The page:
Write articles for private distribution
Whether or not you break into "official" print, consider writing up your own newsletter or informational sheets. You're the expert. Let everyone know it. With today's relatively inexpensive software, there is no reason that you can't create professional-looking flyers on your own. If you want a more polished look, check into professional newsletter services, which vary greatly in price and content, or check with your local quick printer to see what they have to offer. If you have a self-generated mailing list, use it! Flood your customers with information. If you're paying for mailing, however, consider including some enticing specials as well, to help pay the freight. If the bulk of your message is pure information, your ad will stand out even more than if it were simply a sales flyer.

Be certain to print out enough of your informational material to keep on hand and on the counter for walk-ins. Anyone who stops by because of your sign and location will also be impressed to be presented with your free information. They will appreciate the fact that you are interested in taking the time and effort to inform and educate your customers.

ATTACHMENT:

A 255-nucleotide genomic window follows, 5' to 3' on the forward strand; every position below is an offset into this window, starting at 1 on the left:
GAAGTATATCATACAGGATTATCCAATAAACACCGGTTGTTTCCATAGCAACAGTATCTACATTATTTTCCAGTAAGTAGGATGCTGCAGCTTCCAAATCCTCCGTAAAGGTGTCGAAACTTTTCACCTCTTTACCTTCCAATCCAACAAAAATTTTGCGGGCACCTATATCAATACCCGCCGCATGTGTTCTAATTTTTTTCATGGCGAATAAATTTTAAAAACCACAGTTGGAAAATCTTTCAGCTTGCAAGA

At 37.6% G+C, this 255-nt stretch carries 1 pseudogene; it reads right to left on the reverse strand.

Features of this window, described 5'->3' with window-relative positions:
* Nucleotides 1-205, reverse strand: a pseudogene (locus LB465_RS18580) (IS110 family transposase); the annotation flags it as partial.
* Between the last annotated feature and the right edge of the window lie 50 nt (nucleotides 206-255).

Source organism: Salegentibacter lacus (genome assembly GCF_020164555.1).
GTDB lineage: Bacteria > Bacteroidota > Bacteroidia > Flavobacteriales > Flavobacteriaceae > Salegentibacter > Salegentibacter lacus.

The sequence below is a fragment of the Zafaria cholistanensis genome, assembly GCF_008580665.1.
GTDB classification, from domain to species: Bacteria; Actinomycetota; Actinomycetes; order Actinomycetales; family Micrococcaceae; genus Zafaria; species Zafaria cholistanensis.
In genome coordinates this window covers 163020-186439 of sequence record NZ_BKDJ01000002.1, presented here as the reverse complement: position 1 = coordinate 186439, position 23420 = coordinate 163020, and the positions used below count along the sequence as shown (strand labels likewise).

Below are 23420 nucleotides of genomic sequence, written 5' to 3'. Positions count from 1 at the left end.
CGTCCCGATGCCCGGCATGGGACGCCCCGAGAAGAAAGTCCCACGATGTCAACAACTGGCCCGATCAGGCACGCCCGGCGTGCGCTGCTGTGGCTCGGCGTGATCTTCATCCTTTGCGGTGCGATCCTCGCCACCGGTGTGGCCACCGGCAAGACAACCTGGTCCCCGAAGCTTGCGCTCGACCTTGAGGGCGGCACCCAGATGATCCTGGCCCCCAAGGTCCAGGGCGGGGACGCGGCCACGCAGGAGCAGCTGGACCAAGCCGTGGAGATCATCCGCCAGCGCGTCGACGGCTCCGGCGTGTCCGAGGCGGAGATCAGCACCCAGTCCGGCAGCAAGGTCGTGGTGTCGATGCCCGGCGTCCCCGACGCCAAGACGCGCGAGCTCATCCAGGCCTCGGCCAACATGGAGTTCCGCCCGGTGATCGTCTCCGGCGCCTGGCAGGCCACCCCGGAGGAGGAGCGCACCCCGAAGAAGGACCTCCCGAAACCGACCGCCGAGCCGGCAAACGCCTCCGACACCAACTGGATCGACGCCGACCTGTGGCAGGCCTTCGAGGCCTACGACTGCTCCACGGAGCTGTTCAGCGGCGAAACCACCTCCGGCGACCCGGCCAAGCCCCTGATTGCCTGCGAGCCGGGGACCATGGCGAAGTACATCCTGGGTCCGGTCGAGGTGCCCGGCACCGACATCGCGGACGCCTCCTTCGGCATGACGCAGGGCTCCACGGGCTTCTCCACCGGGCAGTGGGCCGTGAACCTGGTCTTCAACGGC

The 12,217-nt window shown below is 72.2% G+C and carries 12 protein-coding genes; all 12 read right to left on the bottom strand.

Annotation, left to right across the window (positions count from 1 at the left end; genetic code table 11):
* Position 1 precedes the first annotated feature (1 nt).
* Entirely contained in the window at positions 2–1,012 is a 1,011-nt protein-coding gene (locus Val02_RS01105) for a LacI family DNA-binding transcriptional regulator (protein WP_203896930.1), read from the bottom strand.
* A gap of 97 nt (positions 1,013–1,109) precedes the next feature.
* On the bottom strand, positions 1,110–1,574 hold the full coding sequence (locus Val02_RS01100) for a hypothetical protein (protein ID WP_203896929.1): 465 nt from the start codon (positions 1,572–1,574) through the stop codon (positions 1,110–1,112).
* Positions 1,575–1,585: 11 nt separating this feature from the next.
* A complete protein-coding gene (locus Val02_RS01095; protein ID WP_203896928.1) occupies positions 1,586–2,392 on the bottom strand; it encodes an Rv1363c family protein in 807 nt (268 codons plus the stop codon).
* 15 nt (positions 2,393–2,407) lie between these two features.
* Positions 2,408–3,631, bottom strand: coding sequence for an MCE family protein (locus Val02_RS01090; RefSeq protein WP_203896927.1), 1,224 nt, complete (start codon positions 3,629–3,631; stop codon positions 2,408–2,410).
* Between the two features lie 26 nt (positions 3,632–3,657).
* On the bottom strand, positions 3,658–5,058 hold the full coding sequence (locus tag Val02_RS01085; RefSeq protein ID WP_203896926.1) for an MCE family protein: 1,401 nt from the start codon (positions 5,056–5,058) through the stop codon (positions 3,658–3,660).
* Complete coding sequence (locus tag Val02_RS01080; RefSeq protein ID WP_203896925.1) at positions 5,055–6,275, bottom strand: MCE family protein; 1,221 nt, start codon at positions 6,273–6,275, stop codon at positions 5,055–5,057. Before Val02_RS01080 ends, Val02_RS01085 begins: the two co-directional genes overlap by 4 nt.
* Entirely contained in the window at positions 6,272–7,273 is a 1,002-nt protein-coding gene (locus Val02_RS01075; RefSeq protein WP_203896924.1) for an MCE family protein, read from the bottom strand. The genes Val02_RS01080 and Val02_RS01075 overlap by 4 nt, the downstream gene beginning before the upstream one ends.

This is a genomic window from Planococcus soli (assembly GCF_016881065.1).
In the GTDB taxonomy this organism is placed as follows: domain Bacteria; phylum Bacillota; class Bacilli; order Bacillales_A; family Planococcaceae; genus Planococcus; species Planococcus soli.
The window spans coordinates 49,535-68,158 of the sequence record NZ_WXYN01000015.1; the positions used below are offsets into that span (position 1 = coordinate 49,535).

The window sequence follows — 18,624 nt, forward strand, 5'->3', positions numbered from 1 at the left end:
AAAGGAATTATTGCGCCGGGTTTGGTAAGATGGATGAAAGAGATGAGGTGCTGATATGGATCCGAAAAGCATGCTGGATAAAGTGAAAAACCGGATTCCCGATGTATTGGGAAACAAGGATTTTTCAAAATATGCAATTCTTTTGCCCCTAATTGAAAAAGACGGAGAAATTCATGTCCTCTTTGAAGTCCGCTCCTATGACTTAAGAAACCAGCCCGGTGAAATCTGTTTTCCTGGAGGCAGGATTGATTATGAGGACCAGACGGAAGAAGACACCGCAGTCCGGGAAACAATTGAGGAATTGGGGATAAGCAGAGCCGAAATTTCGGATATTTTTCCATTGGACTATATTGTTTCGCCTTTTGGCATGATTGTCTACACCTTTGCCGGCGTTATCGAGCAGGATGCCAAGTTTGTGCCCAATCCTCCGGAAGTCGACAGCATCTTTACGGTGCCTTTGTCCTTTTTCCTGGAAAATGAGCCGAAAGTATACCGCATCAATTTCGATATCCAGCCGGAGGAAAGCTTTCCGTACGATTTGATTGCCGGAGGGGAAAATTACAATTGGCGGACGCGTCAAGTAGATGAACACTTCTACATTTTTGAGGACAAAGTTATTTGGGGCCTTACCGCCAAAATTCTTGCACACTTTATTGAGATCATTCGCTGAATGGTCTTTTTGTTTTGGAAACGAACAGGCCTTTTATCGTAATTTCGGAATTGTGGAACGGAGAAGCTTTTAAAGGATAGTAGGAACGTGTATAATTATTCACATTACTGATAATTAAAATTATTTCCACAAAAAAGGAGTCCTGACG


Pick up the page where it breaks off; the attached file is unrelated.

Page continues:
The good news is that if you follow these five steps, you are likely to find as a happy side effect an even greater interest in your business. When you spend time seeking information about your product, you are keeping on top of your field, you are energizing your whole attitude about your business, and best of all, you will be adding to your customer base and pumping up that bottom line!

Barbara Rodgers is a marketing and advertising specialist who runs her own company, Creative Writing Services.


SMOKESHOP - June 98